Saskatoon's Broadway District businesses question bus rapid transit plan

The idea of using Broadway Avenue as one of the routes for a new bus rapid transit system in Saskatoon is raising some eyebrows.

Merchants want rapid transit to give, not take away

The Broadway Business Improvement District says some merchants are worried about Saskatoon's plan to bring bus rapid transit to the trendy shopping district. (City of Saskatoon)

The idea of using Broadway Avenue as one of the routes for a new bus rapid transit system in Saskatoon is raising some eyebrows.

"There are a lot of opinions to reconcile," said the Broadway Business Improvement District executive director DeeAnn Mercier, in an interview with CBC Radio's Saskatoon Morning.

The new system consists of three major lines. City councillors have approved the roughly $120-million project, which could begin construction as early as 2019.

"Some people are excited about that opportunity," she said.

Keep the trees, keep the character and keep the charm.- DeeAnn Mercier, Broadway Business Improvement District executive director

Others are more skeptical, said Mercier.

There is some concern about losing valuable parking spots in an area where shop owners pay the highest rental rates in the city.

Others worry the project could rob Broadway Avenue of its most attractive attributes. Mercier said the message from many Broadway lovers is clear: "Keep the trees, keep the character and keep the charm."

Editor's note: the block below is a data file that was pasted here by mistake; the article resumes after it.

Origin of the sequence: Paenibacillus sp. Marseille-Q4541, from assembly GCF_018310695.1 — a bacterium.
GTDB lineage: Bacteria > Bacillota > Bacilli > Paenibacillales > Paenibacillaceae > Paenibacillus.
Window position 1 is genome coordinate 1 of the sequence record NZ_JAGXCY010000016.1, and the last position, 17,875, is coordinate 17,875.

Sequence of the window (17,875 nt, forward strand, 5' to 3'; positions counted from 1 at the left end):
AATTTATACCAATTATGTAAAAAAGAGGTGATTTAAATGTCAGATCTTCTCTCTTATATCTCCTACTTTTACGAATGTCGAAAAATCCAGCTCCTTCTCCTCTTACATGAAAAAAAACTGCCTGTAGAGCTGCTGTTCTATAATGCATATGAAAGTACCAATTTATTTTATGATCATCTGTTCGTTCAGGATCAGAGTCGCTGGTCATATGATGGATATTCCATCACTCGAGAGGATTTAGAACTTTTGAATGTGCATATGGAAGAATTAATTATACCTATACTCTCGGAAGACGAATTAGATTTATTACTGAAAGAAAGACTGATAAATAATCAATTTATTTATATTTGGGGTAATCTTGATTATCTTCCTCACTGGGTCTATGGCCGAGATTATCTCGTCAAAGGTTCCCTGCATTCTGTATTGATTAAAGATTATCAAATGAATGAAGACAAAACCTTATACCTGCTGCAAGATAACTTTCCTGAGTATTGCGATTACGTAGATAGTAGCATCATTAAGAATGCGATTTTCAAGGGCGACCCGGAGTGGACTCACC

Mercier said the city has engaged her members and the community association on the project. In fact, many have offered alternative route ideas, such as moving the buses over to Victoria Avenue, but keeping the station at Broadway Avenue and Main Street.

"Does the bus bring the business or the people getting on and off?"

DeeAnn Mercier is working with merchants to make sure their concerns are heard as Saskatoon moves forward with bus rapid transit. (CBC)

It's just one of many questions the merchants of Broadway Avenue and people who live in Nutana will be trying to get answered as the city moves forward with bus rapid transit, a plan that's designed to make the system more efficient and more desirable.  

"It's going to be a big change and people may or may not embrace that change," said Mercier, "but I think I have confidence they will and people will embrace alternatives."

With files from CBC Radio's Saskatoon Morning